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Another media attack on Newcastle United Takeover – Claims rules ban petty criminals but not murderers

5 months ago
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According to Middle East Eye, a publication which I admit has passed me by since it was founded in 2014, the Newcastle United takeover will happen…

This is because the rules forbid a petty criminal from owning a Premier League club but allows, in their words, ‘serious criminals and human rights abusers’ to do so.

Where do you suppose this learned publication is based?

Doha? Abu Dhabi? Kuwait City? Nope, you guessed it. London.

They’ve answered their own question, namely: ‘what else can we do to draw attention to this takeover of that town up north and not let them spoil the party for the privileged teams who worked diligently, without huge money mind, just great value, savvy transfers and a bit of intuition, to establish themselves in the top six year after year?

It seems the mighty, unstoppable machine is trying everything in it’s power to destabilise the deal and prevent it from going through.

Every magazine or corporation that has any kind of influence, big or small, is now engaged in trying to stop Newcastle from attending the top table of the Premier League.

I have now started scanning the internet for news of other popular publications running articles on human rights abuses in Saudi Arabia in an attempt to derail the takeover.

So far, Horse and Hounds, Exchange And Mart, Woman’s Weekly and Razzle are amongst those to have already published anti Newcastle United takeover features. I think Puzzle Magazine are currently sitting on the fence…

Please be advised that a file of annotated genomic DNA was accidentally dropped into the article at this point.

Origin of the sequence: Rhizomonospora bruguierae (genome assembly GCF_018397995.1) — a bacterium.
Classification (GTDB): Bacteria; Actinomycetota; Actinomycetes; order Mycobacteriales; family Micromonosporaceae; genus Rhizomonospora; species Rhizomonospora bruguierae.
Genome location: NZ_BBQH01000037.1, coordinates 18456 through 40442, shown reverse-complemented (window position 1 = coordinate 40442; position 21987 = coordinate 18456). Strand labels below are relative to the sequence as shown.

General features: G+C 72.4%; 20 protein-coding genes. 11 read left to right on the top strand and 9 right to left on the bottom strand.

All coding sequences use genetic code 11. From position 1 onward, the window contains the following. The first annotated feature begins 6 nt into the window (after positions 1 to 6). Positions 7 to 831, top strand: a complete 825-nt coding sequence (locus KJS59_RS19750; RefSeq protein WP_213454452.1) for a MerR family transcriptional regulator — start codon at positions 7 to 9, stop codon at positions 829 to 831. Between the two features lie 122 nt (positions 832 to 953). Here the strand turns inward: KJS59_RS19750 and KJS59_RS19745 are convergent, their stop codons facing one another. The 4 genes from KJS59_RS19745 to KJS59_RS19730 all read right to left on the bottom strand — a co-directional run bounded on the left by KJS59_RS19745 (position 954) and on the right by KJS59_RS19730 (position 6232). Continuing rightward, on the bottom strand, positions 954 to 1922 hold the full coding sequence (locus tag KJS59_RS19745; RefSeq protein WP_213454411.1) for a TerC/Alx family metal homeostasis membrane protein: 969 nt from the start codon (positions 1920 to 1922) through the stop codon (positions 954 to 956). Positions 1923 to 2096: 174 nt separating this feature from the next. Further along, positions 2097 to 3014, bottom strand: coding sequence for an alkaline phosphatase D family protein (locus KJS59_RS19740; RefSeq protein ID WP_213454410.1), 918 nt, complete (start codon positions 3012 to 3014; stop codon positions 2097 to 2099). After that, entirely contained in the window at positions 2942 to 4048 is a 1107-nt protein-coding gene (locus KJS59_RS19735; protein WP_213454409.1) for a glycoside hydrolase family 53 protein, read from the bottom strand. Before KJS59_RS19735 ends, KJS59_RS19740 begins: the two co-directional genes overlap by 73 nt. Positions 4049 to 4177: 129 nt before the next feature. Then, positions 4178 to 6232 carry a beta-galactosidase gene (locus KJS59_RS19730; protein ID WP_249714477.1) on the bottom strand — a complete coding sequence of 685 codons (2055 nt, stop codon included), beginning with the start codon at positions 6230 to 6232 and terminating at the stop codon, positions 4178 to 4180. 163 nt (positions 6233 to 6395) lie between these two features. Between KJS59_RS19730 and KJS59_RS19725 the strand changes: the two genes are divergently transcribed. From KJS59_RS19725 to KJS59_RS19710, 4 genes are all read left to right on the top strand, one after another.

Middle East Eye report on Newcastle United Takeover:

‘A Saudi takeover of a leading English football club looks set to go ahead because Premier League rules prohibit minor criminal offenders from ownership, but do not require any scrutiny of those accused of being war criminals, human rights abusers or murderers.

The takeover of Newcastle United FC is being planned by a consortium largely financed by the Public Investment Fund of Saudi Arabia.

With the fund chaired by Crown Prince Mohammed bin Salman, the bid has been condemned by human rights organisations, who describe it as a “sportswashing” operation to launder the Saudi government’s reputation.

However, the consortium is reported to be confident that the Premier League’s rules will not prove to be any obstacle to its £310 million purchase of the club.

Those rules prohibit anyone from becoming an owner or director of a Premier League club if they have been convicted of a crime involving dishonesty; if they have a conviction for football hooliganism; for ticket touting, or scalping; or for “dishonestly receiving a [television] programme broadcast from within the UK with intent to avoid payment”.

However, the rules do not prevent serious criminals or human rights abusers from becoming owners or directors of English football clubs.’

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